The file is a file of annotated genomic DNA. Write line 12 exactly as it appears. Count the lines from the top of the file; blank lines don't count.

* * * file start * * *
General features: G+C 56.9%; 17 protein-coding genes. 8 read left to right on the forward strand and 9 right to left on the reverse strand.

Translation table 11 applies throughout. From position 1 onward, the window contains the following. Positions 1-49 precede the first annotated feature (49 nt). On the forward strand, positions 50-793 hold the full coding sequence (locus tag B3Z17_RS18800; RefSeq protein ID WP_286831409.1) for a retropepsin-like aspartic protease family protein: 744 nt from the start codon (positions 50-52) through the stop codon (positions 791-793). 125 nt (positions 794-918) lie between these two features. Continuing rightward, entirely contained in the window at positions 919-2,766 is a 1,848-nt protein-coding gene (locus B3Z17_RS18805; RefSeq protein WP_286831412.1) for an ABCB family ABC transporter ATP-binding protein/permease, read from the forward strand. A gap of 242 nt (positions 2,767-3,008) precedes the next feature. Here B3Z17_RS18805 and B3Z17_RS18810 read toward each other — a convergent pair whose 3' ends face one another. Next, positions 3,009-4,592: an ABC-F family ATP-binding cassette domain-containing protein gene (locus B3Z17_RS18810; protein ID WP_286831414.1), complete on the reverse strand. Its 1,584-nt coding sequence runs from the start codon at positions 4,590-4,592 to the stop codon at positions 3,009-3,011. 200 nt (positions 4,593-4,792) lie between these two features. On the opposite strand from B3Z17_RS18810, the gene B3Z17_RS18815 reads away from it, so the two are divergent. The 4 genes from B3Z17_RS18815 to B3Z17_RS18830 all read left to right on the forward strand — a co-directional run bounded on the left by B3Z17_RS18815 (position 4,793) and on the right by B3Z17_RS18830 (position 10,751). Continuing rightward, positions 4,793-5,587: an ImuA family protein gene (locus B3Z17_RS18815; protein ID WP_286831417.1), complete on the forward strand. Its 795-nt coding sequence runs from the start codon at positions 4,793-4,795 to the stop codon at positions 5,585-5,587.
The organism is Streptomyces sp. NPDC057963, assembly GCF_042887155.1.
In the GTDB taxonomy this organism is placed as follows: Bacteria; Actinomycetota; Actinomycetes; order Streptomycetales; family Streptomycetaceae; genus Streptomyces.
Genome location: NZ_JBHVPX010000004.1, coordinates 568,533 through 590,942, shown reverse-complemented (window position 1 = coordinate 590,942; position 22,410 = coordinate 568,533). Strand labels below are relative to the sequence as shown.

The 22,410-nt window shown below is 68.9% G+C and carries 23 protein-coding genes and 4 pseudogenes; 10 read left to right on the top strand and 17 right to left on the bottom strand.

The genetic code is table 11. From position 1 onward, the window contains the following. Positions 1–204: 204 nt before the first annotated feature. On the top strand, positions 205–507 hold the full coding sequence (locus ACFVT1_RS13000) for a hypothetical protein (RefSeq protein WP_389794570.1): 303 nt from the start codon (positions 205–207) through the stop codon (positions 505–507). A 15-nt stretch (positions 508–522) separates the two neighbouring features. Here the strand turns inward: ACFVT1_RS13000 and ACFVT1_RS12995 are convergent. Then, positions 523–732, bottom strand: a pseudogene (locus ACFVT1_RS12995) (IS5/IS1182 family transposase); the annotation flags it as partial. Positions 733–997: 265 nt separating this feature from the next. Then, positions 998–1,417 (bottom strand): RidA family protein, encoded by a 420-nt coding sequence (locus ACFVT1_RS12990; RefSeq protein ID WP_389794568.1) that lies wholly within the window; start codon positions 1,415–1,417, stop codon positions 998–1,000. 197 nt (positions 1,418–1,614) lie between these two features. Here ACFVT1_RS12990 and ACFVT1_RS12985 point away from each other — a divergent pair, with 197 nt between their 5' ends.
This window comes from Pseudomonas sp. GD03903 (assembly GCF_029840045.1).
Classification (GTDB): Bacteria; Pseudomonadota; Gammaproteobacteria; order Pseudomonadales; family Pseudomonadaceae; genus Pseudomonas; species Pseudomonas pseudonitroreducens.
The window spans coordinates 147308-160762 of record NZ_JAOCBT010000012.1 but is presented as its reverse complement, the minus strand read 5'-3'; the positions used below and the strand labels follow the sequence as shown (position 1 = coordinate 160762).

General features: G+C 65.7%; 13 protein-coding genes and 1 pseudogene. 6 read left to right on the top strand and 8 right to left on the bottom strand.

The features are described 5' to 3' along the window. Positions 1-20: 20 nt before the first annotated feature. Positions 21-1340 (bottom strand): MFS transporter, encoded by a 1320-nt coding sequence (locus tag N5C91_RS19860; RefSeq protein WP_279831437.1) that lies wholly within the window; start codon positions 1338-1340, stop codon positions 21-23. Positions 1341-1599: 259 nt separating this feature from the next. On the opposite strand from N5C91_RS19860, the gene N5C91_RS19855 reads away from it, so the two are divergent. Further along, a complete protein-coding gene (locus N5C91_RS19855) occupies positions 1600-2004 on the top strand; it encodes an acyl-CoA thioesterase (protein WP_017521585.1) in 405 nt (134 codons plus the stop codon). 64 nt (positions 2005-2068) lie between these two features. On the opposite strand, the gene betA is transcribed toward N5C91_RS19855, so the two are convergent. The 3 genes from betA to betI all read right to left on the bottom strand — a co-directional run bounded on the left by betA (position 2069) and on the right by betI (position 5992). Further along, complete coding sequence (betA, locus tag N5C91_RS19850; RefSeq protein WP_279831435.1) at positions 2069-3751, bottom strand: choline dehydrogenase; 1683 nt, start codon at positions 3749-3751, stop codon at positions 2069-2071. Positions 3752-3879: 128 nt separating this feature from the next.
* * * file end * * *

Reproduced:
The features are described 5' to 3' along the window. Positions 1-20: 20 nt before the first annotated feature. Positions 21-1340 (bottom strand): MFS transporter, encoded by a 1320-nt coding sequence (locus tag N5C91_RS19860; RefSeq protein WP_279831437.1) that lies wholly within the window; start codon positions 1338-1340, stop codon positions 21-23. Positions 1341-1599: 259 nt separating this feature from the next. On the opposite strand from N5C91_RS19860, the gene N5C91_RS19855 reads away from it, so the two are divergent. Further along, a complete protein-coding gene (locus N5C91_RS19855) occupies positions 1600-2004 on the top strand; it encodes an acyl-CoA thioesterase (protein WP_017521585.1) in 405 nt (134 codons plus the stop codon). 64 nt (positions 2005-2068) lie between these two features. On the opposite strand, the gene betA is transcribed toward N5C91_RS19855, so the two are convergent. The 3 genes from betA to betI all read right to left on the bottom strand — a co-directional run bounded on the left by betA (position 2069) and on the right by betI (position 5992). Further along, complete coding sequence (betA, locus tag N5C91_RS19850; RefSeq protein WP_279831435.1) at positions 2069-3751, bottom strand: choline dehydrogenase; 1683 nt, start codon at positions 3749-3751, stop codon at positions 2069-2071. Positions 3752-3879: 128 nt separating this feature from the next.